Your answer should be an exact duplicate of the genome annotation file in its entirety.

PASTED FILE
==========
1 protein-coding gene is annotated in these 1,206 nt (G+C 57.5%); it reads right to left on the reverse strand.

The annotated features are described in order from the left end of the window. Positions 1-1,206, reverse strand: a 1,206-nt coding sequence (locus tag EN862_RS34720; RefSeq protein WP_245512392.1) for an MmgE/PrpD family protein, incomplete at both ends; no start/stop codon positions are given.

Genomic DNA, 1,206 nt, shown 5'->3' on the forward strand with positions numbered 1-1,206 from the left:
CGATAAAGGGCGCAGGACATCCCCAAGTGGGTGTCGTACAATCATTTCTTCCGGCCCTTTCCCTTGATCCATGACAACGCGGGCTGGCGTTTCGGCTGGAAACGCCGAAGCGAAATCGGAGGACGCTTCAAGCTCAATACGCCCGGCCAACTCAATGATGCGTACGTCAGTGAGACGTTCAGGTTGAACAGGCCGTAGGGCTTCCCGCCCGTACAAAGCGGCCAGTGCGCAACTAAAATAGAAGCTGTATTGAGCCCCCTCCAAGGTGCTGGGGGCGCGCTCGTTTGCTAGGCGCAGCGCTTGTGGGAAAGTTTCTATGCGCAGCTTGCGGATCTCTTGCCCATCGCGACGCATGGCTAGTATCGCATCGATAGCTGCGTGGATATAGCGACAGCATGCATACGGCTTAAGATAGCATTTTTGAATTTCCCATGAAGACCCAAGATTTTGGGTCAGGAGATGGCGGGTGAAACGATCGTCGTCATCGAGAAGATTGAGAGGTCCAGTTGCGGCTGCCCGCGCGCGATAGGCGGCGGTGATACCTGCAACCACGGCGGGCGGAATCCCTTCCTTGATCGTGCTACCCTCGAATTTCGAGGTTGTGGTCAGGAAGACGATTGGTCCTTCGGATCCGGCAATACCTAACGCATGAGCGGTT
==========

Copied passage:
1 protein-coding gene is annotated in these 1,206 nt (G+C 57.5%); it reads right to left on the reverse strand.

The annotated features are described in order from the left end of the window. Positions 1-1,206, reverse strand: a 1,206-nt coding sequence (locus tag EN862_RS34720; RefSeq protein WP_245512392.1) for an MmgE/PrpD family protein, incomplete at both ends; no start/stop codon positions are given.

Genomic DNA, 1,206 nt, shown 5'->3' on the forward strand with positions numbered 1-1,206 from the left:
CGATAAAGGGCGCAGGACATCCCCAAGTGGGTGTCGTACAATCATTTCTTCCGGCCCTTTCCCTTGATCCATGACAACGCGGGCTGGCGTTTCGGCTGGAAACGCCGAAGCGAAATCGGAGGACGCTTCAAGCTCAATACGCCCGGCCAACTCAATGATGCGTACGTCAGTGAGACGTTCAGGTTGAACAGGCCGTAGGGCTTCCCGCCCGTACAAAGCGGCCAGTGCGCAACTAAAATAGAAGCTGTATTGAGCCCCCTCCAAGGTGCTGGGGGCGCGCTCGTTTGCTAGGCGCAGCGCTTGTGGGAAAGTTTCTATGCGCAGCTTGCGGATCTCTTGCCCATCGCGACGCATGGCTAGTATCGCATCGATAGCTGCGTGGATATAGCGACAGCATGCATACGGCTTAAGATAGCATTTTTGAATTTCCCATGAAGACCCAAGATTTTGGGTCAGGAGATGGCGGGTGAAACGATCGTCGTCATCGAGAAGATTGAGAGGTCCAGTTGCGGCTGCCCGCGCGCGATAGGCGGCGGTGATACCTGCAACCACGGCGGGCGGAATCCCTTCCTTGATCGTGCTACCCTCGAATTTCGAGGTTGTGGTCAGGAAGACGATTGGTCCTTCGGATCCGGCAATACCTAACGCATGAGCGGTT